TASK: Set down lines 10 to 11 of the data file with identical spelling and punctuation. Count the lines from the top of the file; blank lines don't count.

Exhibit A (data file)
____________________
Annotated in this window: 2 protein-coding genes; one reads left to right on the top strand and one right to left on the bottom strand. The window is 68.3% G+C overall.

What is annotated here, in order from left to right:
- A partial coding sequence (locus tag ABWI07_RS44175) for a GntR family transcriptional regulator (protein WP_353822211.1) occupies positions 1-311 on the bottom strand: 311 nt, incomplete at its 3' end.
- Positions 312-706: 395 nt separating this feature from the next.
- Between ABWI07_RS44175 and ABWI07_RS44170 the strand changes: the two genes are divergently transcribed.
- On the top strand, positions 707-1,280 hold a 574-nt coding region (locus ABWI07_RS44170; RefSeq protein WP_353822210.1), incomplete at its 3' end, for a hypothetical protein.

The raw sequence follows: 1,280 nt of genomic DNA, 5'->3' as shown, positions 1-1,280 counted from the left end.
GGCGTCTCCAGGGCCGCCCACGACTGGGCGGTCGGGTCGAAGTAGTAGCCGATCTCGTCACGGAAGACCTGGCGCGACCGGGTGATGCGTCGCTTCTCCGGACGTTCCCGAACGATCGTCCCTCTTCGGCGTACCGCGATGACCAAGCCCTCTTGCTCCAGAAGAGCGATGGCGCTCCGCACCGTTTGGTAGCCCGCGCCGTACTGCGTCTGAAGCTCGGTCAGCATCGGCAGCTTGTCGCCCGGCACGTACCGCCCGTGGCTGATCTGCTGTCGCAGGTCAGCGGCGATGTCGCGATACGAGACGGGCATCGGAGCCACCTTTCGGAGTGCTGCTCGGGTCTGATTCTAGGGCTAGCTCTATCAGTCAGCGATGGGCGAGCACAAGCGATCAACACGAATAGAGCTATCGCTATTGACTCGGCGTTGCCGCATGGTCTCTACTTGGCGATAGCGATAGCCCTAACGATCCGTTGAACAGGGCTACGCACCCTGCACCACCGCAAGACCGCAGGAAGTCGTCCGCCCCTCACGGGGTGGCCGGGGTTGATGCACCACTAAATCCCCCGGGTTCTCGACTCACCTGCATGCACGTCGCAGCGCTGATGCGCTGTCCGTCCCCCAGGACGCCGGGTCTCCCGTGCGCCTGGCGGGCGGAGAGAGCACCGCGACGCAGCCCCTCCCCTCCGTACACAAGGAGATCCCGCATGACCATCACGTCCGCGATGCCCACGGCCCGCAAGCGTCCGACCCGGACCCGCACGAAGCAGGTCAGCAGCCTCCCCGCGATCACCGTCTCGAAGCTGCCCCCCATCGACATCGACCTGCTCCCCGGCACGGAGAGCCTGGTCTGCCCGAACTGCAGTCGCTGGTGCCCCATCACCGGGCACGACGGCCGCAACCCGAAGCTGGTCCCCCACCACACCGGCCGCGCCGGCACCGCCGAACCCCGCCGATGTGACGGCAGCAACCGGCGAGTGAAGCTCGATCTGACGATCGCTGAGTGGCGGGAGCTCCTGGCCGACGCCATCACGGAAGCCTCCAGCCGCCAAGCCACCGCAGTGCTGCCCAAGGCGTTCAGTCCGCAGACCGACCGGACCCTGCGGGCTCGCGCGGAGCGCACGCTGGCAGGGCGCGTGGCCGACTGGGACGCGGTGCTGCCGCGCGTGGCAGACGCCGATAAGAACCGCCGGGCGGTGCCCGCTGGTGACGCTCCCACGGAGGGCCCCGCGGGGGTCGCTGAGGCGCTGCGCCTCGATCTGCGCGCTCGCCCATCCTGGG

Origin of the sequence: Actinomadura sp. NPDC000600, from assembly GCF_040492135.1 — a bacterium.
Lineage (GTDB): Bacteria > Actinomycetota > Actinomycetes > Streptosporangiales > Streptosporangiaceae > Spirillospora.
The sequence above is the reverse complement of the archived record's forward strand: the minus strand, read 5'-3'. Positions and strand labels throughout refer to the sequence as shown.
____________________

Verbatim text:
Lineage (GTDB): Bacteria > Actinomycetota > Actinomycetes > Streptosporangiales > Streptosporangiaceae > Spirillospora.
The sequence above is the reverse complement of the archived record's forward strand: the minus strand, read 5'-3'. Positions and strand labels throughout refer to the sequence as shown.